Scarlett is a woman who can deal with a nation at war, Atlanta burning, the Union Army carrying off everything from her beloved Tara, the carpetbaggers who arrive after the war. Scarlett is beautiful. She has vitality. But Ashley, the man she has wanted for so long, is going to marry his placid cousin, Melanie. Mammy warns Scarlett to behave herself at the party at Twelve Oaks. There is a new man there that day, the day the Civil War begins. Rhett Butler. Scarlett does not know he is in the room when she pleads with Ashley to choose her instead of Melanie. Written by
Dale O'Connor <email@example.com>
In 1939, the Hollywood Production Code dictated what could and could not be shown or said on screen, and Rhett Butler's memorable last line presented a serious problem. A few of the suggested alternatives were "Frankly my dear... I just don't care," "... it makes my gorge rise," "... my indifference is boundless," "... I don't give a hoot," and "... nothing could interest me less." Although legend persists that the Hays Office fined Selznick $5,000 for using the word "damn", in fact the Motion Picture Association board passed an amendment to the Production Code on November 1, 1939, to insure that Selznick would be in compliance with the code. Henceforth, the words "hell" and "damn" would be banned except when their use "shall be essential and required for portrayal, in proper historical context, of any scene or dialogue based upon historical fact or folklore ... or a quotation from a literary work, provided that no such use shall be permitted which is intrinsically objectionable or offends good taste." With that amendment, the Production Code Administration had no further objection to Rhett's closing line, "Frankly, my dear, I don't give a damn." See more »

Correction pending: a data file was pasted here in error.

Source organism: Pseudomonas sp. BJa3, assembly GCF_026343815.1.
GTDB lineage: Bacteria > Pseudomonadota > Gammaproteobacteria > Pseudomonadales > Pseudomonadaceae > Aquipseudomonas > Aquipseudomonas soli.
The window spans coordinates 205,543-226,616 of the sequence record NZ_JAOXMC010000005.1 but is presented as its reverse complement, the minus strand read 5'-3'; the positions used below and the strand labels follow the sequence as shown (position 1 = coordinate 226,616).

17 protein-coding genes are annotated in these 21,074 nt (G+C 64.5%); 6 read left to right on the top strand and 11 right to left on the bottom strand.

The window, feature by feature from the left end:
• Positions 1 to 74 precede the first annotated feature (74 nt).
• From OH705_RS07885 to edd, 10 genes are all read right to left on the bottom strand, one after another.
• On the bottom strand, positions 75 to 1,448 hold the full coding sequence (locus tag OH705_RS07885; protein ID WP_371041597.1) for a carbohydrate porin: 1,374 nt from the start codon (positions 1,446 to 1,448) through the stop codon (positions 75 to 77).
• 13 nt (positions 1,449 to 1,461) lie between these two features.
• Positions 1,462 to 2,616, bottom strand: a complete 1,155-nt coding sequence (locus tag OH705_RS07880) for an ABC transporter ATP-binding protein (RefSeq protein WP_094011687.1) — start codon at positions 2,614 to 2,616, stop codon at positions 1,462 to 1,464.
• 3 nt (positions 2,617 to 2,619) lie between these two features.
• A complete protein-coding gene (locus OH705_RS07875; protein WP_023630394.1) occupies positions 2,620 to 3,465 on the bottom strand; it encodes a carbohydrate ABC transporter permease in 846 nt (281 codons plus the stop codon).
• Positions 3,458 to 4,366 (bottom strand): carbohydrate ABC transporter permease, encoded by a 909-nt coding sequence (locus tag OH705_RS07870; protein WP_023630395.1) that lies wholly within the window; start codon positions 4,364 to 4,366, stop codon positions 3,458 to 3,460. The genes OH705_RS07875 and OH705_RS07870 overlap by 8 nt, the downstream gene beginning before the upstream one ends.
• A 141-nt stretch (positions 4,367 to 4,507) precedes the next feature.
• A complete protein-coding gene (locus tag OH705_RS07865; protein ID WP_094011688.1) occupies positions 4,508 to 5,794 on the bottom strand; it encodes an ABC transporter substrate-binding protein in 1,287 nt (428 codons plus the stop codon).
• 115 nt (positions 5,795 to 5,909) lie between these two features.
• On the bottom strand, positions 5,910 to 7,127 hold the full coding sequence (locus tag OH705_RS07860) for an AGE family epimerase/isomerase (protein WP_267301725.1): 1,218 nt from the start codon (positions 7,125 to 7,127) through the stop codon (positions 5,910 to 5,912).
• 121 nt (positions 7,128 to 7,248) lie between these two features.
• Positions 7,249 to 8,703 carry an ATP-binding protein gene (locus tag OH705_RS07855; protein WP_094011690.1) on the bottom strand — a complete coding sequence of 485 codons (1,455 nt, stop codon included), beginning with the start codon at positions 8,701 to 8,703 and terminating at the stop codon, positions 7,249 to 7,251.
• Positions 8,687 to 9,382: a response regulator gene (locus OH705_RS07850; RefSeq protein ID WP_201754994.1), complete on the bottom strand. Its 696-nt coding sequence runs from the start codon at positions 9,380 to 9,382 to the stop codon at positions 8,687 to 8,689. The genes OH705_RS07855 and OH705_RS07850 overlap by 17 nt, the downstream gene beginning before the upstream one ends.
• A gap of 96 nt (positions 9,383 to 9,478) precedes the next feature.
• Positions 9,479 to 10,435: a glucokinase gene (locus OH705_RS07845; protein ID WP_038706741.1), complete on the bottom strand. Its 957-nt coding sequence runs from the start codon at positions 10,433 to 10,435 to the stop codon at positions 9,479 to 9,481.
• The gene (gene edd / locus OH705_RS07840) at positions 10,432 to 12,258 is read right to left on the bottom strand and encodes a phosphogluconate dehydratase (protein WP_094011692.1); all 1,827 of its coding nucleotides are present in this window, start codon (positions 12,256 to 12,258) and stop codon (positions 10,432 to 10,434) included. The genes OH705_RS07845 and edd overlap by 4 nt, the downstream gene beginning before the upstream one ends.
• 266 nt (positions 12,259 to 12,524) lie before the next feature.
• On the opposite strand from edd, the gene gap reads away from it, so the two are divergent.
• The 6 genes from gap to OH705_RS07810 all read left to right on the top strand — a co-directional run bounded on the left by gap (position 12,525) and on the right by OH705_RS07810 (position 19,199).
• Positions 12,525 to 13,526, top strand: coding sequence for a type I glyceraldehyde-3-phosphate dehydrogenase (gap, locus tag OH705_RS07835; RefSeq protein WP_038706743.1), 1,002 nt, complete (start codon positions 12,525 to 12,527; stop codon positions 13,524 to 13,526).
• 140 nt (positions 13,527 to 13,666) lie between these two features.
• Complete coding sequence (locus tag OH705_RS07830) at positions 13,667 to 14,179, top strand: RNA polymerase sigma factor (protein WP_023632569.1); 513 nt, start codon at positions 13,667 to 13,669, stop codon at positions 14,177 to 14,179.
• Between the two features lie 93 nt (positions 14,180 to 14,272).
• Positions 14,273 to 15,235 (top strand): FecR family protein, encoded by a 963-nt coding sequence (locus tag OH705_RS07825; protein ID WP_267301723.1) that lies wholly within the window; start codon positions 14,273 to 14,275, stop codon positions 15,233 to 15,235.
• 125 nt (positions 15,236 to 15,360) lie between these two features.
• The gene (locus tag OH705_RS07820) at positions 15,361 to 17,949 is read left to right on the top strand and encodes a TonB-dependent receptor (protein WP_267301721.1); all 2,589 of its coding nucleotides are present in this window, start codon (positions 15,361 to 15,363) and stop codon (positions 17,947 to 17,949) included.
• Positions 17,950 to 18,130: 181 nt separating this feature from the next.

When Scarlett approaches the Twelve Oaks stairs after her conversation with Ashley, Melanie, and Charles, she greets Frank. For a split second, Rhett Butler is in the background. In the next shot, Rhett is no longer there. See more »
What do we care if we *were* expelled from college, Scarlett? The war is gonna start any day now, so we'd have left college anyhow.
War! Isn't it exciting, Scarlett? You know those fool Yankees actually *want* a war?
We'll show 'em!
Fiddle-dee-dee! War, war, war; this war talk's spoiling all the fun at every party this spring. I get so bored I could scream. Besides... there isn't going to be any war.
Not going to be any war?
Why, honey, of course there's gonna be a war.
If either ...
[...] See more »
Rather than simply saying "Selznick International in association with Metro-Goldwyn Mayer presents Margaret Mitchell's 'Gone With the Wind'", the opening credits say "Selznick International in association with Metro-Goldwyn Mayer has the honor to present its Technicolor production of Margaret Mitchell's story of the Old South 'Gone With the Wind'". See more »
Every time I watch this film, and I've seen it more times than I can remember, I'm always astonished by the freshness of the story, the power of the emotions it conveys and the beautiful, detailed images of a time long gone. That this film was made in the 1930's is almost incomprehensible to me. The challenges that had to be overcome in order to bring it to life must have been monumental. But come to life it did, and still does! A triumph of film-making ingenuity and genius, that will live on for many generations to come.
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